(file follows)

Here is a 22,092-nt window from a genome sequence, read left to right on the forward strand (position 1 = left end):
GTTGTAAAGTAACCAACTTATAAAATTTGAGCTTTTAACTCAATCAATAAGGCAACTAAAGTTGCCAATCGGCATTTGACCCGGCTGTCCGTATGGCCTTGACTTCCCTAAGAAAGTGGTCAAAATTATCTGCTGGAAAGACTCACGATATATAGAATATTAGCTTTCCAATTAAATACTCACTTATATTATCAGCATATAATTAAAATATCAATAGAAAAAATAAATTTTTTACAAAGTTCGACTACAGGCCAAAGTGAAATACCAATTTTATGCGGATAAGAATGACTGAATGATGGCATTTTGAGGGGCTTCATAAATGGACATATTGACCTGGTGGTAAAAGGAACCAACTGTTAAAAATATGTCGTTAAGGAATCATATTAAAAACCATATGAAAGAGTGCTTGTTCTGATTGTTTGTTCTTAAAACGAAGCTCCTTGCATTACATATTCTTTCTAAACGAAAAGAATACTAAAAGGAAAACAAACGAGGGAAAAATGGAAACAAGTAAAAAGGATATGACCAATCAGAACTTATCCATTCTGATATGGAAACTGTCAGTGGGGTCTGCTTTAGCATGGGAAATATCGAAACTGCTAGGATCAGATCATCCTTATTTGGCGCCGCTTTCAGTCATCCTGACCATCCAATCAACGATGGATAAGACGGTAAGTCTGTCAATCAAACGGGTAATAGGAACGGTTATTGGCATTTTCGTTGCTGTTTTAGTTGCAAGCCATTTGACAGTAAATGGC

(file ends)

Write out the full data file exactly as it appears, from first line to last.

Here is a 22,092-nt window from a genome sequence, read left to right on the forward strand (position 1 = left end):
GTTGTAAAGTAACCAACTTATAAAATTTGAGCTTTTAACTCAATCAATAAGGCAACTAAAGTTGCCAATCGGCATTTGACCCGGCTGTCCGTATGGCCTTGACTTCCCTAAGAAAGTGGTCAAAATTATCTGCTGGAAAGACTCACGATATATAGAATATTAGCTTTCCAATTAAATACTCACTTATATTATCAGCATATAATTAAAATATCAATAGAAAAAATAAATTTTTTACAAAGTTCGACTACAGGCCAAAGTGAAATACCAATTTTATGCGGATAAGAATGACTGAATGATGGCATTTTGAGGGGCTTCATAAATGGACATATTGACCTGGTGGTAAAAGGAACCAACTGTTAAAAATATGTCGTTAAGGAATCATATTAAAAACCATATGAAAGAGTGCTTGTTCTGATTGTTTGTTCTTAAAACGAAGCTCCTTGCATTACATATTCTTTCTAAACGAAAAGAATACTAAAAGGAAAACAAACGAGGGAAAAATGGAAACAAGTAAAAAGGATATGACCAATCAGAACTTATCCATTCTGATATGGAAACTGTCAGTGGGGTCTGCTTTAGCATGGGAAATATCGAAACTGCTAGGATCAGATCATCCTTATTTGGCGCCGCTTTCAGTCATCCTGACCATCCAATCAACGATGGATAAGACGGTAAGTCTGTCAATCAAACGGGTAATAGGAACGGTTATTGGCATTTTCGTTGCTGTTTTAGTTGCAAGCCATTTGACAGTAAATGGC